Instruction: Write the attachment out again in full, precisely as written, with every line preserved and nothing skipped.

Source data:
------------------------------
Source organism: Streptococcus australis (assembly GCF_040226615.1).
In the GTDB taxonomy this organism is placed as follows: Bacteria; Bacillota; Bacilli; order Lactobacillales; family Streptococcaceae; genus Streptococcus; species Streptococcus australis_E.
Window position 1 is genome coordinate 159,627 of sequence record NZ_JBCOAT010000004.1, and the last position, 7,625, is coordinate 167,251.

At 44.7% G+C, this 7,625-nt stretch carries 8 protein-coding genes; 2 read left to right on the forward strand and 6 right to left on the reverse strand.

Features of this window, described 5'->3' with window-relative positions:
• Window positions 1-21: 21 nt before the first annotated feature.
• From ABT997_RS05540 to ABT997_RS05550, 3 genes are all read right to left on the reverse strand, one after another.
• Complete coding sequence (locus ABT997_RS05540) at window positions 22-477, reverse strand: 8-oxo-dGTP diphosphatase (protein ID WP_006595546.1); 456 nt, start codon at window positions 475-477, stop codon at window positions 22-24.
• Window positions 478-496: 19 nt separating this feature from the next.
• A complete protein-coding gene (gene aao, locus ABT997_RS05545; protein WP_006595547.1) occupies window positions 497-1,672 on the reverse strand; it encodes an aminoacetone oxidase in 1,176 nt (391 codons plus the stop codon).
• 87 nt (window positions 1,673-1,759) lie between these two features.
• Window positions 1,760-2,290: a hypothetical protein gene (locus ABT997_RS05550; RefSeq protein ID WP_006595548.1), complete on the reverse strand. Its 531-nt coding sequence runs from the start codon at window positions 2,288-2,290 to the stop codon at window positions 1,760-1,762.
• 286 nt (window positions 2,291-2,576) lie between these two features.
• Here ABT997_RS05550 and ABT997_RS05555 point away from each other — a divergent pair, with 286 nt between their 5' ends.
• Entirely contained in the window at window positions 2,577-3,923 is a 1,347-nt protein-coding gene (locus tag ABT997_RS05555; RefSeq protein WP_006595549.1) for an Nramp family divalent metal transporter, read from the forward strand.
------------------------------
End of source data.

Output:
Source organism: Streptococcus australis (assembly GCF_040226615.1).
In the GTDB taxonomy this organism is placed as follows: Bacteria; Bacillota; Bacilli; order Lactobacillales; family Streptococcaceae; genus Streptococcus; species Streptococcus australis_E.
Window position 1 is genome coordinate 159,627 of sequence record NZ_JBCOAT010000004.1, and the last position, 7,625, is coordinate 167,251.

At 44.7% G+C, this 7,625-nt stretch carries 8 protein-coding genes; 2 read left to right on the forward strand and 6 right to left on the reverse strand.

Features of this window, described 5'->3' with window-relative positions:
• Window positions 1-21: 21 nt before the first annotated feature.
• From ABT997_RS05540 to ABT997_RS05550, 3 genes are all read right to left on the reverse strand, one after another.
• Complete coding sequence (locus ABT997_RS05540) at window positions 22-477, reverse strand: 8-oxo-dGTP diphosphatase (protein ID WP_006595546.1); 456 nt, start codon at window positions 475-477, stop codon at window positions 22-24.
• Window positions 478-496: 19 nt separating this feature from the next.
• A complete protein-coding gene (gene aao, locus ABT997_RS05545; protein WP_006595547.1) occupies window positions 497-1,672 on the reverse strand; it encodes an aminoacetone oxidase in 1,176 nt (391 codons plus the stop codon).
• 87 nt (window positions 1,673-1,759) lie between these two features.
• Window positions 1,760-2,290: a hypothetical protein gene (locus ABT997_RS05550; RefSeq protein ID WP_006595548.1), complete on the reverse strand. Its 531-nt coding sequence runs from the start codon at window positions 2,288-2,290 to the stop codon at window positions 1,760-1,762.
• 286 nt (window positions 2,291-2,576) lie between these two features.
• Here ABT997_RS05550 and ABT997_RS05555 point away from each other — a divergent pair, with 286 nt between their 5' ends.
• Entirely contained in the window at window positions 2,577-3,923 is a 1,347-nt protein-coding gene (locus tag ABT997_RS05555; RefSeq protein WP_006595549.1) for an Nramp family divalent metal transporter, read from the forward strand.